Jodi Amendola is CEO of Amendola, an award-winning healthcare and technology public relations and marketing agency based in Scottsdale, AZ.
Necessity is the mother of invention, and virtual events are more popular than ever now that most in-person trade conferences and other marketing-focused events have been canceled.
While you may not have heard much about them in the past, virtual events have actually been around for several years. In the past, they were generally viewed as a cost-effective way to hold an event, especially by organizations that doubted whether they could convince enough people to fly in from all over the country to attend an in-person event.
Then came Covid-19, and suddenly virtual events look a whole lot more attractive, even to the big players.
While there is hope that live events will once again take center stage once mass gatherings are allowed, no one is certain how things will play out. No matter what happens, marketers are discovering that there is a lot to like about virtual events — and a lot of value in doing them well.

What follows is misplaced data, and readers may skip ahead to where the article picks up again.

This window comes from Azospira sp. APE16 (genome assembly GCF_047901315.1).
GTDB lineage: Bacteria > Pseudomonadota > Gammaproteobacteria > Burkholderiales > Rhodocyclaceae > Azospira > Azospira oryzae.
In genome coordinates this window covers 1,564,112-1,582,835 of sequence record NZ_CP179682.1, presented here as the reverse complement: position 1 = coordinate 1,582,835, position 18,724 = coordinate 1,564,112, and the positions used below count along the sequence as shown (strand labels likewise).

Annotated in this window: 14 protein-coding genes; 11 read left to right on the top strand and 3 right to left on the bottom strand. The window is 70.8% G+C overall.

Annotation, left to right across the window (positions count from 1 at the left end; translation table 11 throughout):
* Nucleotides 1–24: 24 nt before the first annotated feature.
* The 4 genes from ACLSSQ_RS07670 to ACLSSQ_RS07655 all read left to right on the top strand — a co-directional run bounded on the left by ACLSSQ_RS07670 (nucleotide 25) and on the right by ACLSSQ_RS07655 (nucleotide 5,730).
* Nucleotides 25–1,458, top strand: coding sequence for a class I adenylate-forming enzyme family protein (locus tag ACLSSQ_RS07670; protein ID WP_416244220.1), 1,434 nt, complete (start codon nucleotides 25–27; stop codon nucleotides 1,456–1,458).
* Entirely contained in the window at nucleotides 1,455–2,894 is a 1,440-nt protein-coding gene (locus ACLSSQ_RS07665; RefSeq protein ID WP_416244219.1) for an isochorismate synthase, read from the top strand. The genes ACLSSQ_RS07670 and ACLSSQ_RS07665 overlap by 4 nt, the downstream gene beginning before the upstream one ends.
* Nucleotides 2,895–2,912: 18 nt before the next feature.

Drawing from my experience helping health care and health IT companies with their virtual conferences, here are a few ideas that can help you be more successful with your virtual events.
Most successful live conferences consist of three elements: product exhibits, networking and education. All three can be accomplished virtually.
Savvy marketers can sponsor entire virtual conferences (likely for far less than a live event would have cost), gaining the association with the event. Or they can sponsor official networking events within the conference, often with the ability to keep their corporate identity front and center.
But it doesn’t end there. Organizations can also hold their own networking/education sessions at the same time as a big event. All a participant would have to do is click out of the virtual conference and onto the ancillary event — like holding a cocktail hour in an adjoining hotel.
The only caveat is the main event organizer would probably not be too pleased if you used their name to pull people away. But that is easily solved if you just avoid using the name, the way many companies refer to the Super Bowl as “the Big Game” to avoid trademark infringement.
The exhibition part gets a little trickier. It’s not so bad if you have a software product — you can do an online demo as easily as an in-person demo. It’s perhaps even easier because you’re not fighting the sound of 100 competing music loops, noisy products and actors/spokespeople on the show floor. Just be sure to pay attention to making a personal connection before launching into the technology.
If your product is physical, however, you will need to pay attention to the details to make the proper impression. For example, if you’re selling helicopters and one of the key features is the size or capacity, create a virtual tour that places people or something else recognizable nearby to deliver a size/capacity comparison.